Blog by Greg Wolford
I’ve been hoping to add a Kaywoodie Regent to my collection for some time now. A month or so ago we were out-of-town on vacation when I happened upon one in an antique store. There were actually several pipes in this vendor’s case, most of which I wasn’t interested in. Other than the Regent, there were also two other Kaywoodies I was interested in: a Relief Grain and an extra long Canadian. They all looked to have pretty good bones in the dark little store so I made them mine.
When I got them back to where we were staying I eagerly opened them up to see what I had. I found that they were a lot dirtier and caked up than I thought. I also now got a really good look at the damage to the Regent’s stem; this was going to take some trail and error I knew.
When I got home I took some better photos, showing the damage to the stem. There were deep teeth marks on the top and bottom of the stem and the edge of the side where the clover logo is was almost gone completely. This was going to take a lot of time and some research to get it even close to decent again I now realized.
My first step was to try some experiments on a Medico VFQ. Although I ended up with a good looking and smoking pipe, the experiments were somewhat in vain: the stems on the VFQ turned out to be nylon. So I now turned to some fellow restorers on the PSU Forum for hints. tips and ideas – and they really came through with many ideas and several new articles posted by Joyal. Some of the best advice for this project come from JoeMan: the idea of using activated charcoal powder with Gorilla brand super glue.
This project took days to complete do to all the patching a rebuilding of the stem. So, I didn’t do a great job documenting it all with photos and because of the extended time frame of the project I may miss a step or two in this article; I apologize in advance for these things.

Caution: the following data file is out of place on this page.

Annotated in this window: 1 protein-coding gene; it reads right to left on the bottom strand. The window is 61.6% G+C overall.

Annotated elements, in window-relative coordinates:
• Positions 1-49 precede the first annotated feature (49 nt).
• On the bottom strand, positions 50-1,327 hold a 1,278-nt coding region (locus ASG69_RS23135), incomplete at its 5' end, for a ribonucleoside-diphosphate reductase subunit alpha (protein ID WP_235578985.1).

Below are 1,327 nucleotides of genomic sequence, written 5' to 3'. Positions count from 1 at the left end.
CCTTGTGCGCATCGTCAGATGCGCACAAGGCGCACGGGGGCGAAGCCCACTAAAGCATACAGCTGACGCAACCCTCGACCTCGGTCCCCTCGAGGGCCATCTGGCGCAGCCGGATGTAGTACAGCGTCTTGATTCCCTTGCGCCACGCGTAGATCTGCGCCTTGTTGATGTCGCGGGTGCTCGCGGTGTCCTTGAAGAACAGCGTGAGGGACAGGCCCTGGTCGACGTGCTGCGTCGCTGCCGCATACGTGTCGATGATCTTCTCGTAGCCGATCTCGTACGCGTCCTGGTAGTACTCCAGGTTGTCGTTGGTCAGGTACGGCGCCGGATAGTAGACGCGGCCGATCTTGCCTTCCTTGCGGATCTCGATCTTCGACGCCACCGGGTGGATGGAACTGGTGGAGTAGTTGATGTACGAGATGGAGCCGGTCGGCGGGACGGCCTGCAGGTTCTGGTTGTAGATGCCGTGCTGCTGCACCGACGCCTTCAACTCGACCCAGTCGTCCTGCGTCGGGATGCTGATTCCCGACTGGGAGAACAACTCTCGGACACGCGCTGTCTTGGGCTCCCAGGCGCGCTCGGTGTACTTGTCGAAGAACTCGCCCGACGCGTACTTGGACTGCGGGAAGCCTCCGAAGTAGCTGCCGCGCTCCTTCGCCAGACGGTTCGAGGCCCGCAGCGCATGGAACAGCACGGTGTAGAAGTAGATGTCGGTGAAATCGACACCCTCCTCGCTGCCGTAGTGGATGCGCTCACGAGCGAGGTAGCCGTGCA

The fist thing I did (after thoroughly cleaning the stem with pipe cleaners and alcohol) was try to raise the dents as much as I could with heat from a candle; there was little success here.
Now I began the filling and shaping process. This took many forms and layers: I used clear super glue, both “regular” and gel, mixing in some of the StewMac black glue at times, and also Gorilla brand super glue both with and without charcoal powder mixed into it. one of the challenges was to add strength and black-color in some places while not covering up too much of the red in the Cumberland stem. Another challenge was to build up that chewed up side so the end of the stem would have the proper shape again.
The StewMac glue was too thin and took so long to dry that it wasn’t much help to me on this project. The Gorilla glue, both “plain” and with the charcoal powder mixed in, was a big help; it is thicker and dries quite fast, especially when the powder is mixed in.
Another thing that added time was the way I went about this repair. There were multiple layers needed, as well as different thicknesses, so I would apply a patch, let it cure, and then shape it as I needed, and then start the whole process over again. I did this many times to get an acceptable result. This photo is after almost all of the layering and shaping was done:
I used needle files and a vulcrylic file for most of the shaping. I also used 220 grit sandpaper. After I had the final shape I was happy with I wet sanded with 320/400/600 and then micro mesh through 12000 grit; after 600 and every few grits thereafter I also polished the stem with Meguiar’s Scratch X2.0,which helps me see if I’ve missed anything along the way. The next four images are before micro mesh and after:
As you can see, this stem came out pretty nicely and is more than useable now. Then lines came out well, to my eye, and the rebuilding and patching blended rather nicely.
I didn’t do a lot to the stummel; the nomenclature is readable but very weak. There are some small “pocket” marks but I think they give the pipe an air of character so I basically left the stummel as I found it, sans, the thick cake, mess of tars and oils in the shank, and the buildup on the rim. The rim did require a very light topping and a round or two with the medium touch up marker to give it a head start on matching the patina on this rest of the wood. I only very lightly buffed the pipe with white diamond and carnauba wax and ending with a soft clean buff and hand polish with a micro fabric cloth.
I just noticed there is a bit of wax residue that I missed in the photos. Oh well, that’s easy enough to take care of after while ….
I’m very happy with how this project came out. It will soon find its way, I think, onto my rack where I can hopefully enjoy it for many years – unless my wife learns of its collectors appeal and potential value, then I might be in trouble!